Question:"What is an example of applied sociology?"
Answered by Jammie Price, Applied Sociologist, Appalachian State University
I recently worked on a project with three students on health care insurance for children. Nationally, nine million children do not have health care insurance. Fortunately within the last seven years, the U.S. government mandated that all states provide public children’s health insurance to families with children 18 or younger. For a family of two, the income limit is $24,000. For a family of five, the income limit is $43,000. This program costs $100 a year for families with 2 or more children and $50 a year for families with one child. However, only 50% of those who enroll in the public program re-enroll each year. To determine why children are not being re-enrolled, in 2004 we telephone surveyed parents who did not re-enroll their children in a North Carolina program. We asked questions about why a child was not re-enrolled, utilization of health care services, satisfaction with care, and plans to obtain medical services without health insurance.
Most respondents had taken their child to see a provider in the last year, and most were satisfied with the care received. Seventy-two percent of the respondents knew that their child was not re-enrolled and 28 percent did not know. The most common reasons why parents did not re-enroll their child were because they never received the re-enrollment forms or they submitted their forms late. Most said they would pay out of pocket now to purchase health care services for their child, not realizing that it would cost them at least $100 per visit, not including prescription medications or medical tests. Several planned on taking their child to a free clinic, not realizing that no such clinic exists in the area. We conclude that the goal of increasing re-enrollment among eligible children in NC requires closer case management and more readily accessible information about when, why, and how to re-enroll. Specifically, the county, and the state, need to better market the benefits of the program, possibly via pamphlets distributed to all public school children, buildboards, and advertisements on local television and radio. The local program could also ease the re-enrollment process by offering phone service for questions about re-enrollment.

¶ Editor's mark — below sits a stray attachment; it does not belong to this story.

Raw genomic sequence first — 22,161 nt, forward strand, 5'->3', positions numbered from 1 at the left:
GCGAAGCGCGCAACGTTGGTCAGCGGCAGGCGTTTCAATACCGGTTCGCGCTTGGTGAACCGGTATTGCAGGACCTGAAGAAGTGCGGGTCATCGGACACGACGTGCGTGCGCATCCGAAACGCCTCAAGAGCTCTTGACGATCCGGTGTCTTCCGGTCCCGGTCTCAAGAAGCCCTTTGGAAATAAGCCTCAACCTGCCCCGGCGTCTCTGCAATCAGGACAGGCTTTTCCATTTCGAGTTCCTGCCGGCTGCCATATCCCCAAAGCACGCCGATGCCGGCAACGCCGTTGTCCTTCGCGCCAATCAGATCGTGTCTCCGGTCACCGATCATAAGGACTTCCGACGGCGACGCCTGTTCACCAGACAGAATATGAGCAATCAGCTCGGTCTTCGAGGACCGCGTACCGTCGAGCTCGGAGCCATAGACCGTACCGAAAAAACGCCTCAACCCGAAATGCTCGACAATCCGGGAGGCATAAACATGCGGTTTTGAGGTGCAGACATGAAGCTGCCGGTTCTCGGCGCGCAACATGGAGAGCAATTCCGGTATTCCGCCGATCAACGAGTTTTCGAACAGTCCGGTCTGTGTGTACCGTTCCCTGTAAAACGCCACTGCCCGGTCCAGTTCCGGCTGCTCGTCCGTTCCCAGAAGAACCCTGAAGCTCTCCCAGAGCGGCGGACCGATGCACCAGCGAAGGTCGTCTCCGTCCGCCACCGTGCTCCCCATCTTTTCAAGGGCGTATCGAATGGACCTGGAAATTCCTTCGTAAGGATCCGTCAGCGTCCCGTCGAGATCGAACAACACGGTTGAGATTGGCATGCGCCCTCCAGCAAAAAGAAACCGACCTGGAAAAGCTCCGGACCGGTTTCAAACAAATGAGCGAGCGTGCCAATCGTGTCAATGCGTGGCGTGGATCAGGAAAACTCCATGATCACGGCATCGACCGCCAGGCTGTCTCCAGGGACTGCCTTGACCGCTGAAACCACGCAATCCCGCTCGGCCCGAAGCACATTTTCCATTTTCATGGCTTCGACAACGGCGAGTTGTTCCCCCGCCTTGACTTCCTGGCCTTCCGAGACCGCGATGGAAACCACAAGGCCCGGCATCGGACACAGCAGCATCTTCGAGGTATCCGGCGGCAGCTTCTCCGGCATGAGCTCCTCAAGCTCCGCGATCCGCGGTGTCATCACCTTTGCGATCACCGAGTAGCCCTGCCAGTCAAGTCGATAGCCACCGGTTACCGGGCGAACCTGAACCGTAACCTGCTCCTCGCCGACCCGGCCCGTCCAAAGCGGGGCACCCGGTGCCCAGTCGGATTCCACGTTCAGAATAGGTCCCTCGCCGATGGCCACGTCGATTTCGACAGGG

About Dr. Jammie Price...
I currently teach sociology at Appalachian State University in Boone, North Carolina. I teach various applied sociology courses, including a community based sociology course where students apply sociological tools and perspectives to address real issues, real time in our area. I have several publications in applied sociology, including a text with Stephen Steele entitled Applied Sociology: Terms, Topics, Tools, and Tasks, and others on teaching applied sociology and applying sociology to health care issues. I began applying sociology as an undergraduate student at Anne Arundel Community College.
You may contact Dr. Price directly at PRICEJL@APPSTATE.EDU or her website at http://www1.appstate.edu/~pricejl/